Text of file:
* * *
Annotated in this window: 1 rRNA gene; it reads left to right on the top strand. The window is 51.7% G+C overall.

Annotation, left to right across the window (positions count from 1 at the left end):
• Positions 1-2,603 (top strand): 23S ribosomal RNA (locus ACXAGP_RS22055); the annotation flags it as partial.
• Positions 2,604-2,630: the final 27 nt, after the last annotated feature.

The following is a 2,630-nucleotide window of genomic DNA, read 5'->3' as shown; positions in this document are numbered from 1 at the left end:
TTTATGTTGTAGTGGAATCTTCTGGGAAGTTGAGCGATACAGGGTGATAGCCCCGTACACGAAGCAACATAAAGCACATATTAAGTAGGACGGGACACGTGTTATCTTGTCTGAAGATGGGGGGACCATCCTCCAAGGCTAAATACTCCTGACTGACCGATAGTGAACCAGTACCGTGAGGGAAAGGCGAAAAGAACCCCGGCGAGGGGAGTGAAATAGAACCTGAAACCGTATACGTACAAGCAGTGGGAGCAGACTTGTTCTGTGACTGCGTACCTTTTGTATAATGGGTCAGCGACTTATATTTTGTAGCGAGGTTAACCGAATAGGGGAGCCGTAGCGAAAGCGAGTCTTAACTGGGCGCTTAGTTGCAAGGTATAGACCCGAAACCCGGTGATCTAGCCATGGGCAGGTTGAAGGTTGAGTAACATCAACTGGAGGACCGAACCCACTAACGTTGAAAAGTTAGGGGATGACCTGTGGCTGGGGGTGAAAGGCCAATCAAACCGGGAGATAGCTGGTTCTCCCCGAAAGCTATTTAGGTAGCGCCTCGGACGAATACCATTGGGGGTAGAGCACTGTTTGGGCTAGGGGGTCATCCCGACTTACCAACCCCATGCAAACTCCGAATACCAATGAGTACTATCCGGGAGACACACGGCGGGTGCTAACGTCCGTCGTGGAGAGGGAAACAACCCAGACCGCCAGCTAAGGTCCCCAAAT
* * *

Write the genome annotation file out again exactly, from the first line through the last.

Annotated in this window: 1 rRNA gene; it reads left to right on the top strand. The window is 51.7% G+C overall.

Annotation, left to right across the window (positions count from 1 at the left end):
• Positions 1-2,603 (top strand): 23S ribosomal RNA (locus ACXAGP_RS22055); the annotation flags it as partial.
• Positions 2,604-2,630: the final 27 nt, after the last annotated feature.

The following is a 2,630-nucleotide window of genomic DNA, read 5'->3' as shown; positions in this document are numbered from 1 at the left end:
TTTATGTTGTAGTGGAATCTTCTGGGAAGTTGAGCGATACAGGGTGATAGCCCCGTACACGAAGCAACATAAAGCACATATTAAGTAGGACGGGACACGTGTTATCTTGTCTGAAGATGGGGGGACCATCCTCCAAGGCTAAATACTCCTGACTGACCGATAGTGAACCAGTACCGTGAGGGAAAGGCGAAAAGAACCCCGGCGAGGGGAGTGAAATAGAACCTGAAACCGTATACGTACAAGCAGTGGGAGCAGACTTGTTCTGTGACTGCGTACCTTTTGTATAATGGGTCAGCGACTTATATTTTGTAGCGAGGTTAACCGAATAGGGGAGCCGTAGCGAAAGCGAGTCTTAACTGGGCGCTTAGTTGCAAGGTATAGACCCGAAACCCGGTGATCTAGCCATGGGCAGGTTGAAGGTTGAGTAACATCAACTGGAGGACCGAACCCACTAACGTTGAAAAGTTAGGGGATGACCTGTGGCTGGGGGTGAAAGGCCAATCAAACCGGGAGATAGCTGGTTCTCCCCGAAAGCTATTTAGGTAGCGCCTCGGACGAATACCATTGGGGGTAGAGCACTGTTTGGGCTAGGGGGTCATCCCGACTTACCAACCCCATGCAAACTCCGAATACCAATGAGTACTATCCGGGAGACACACGGCGGGTGCTAACGTCCGTCGTGGAGAGGGAAACAACCCAGACCGCCAGCTAAGGTCCCCAAAT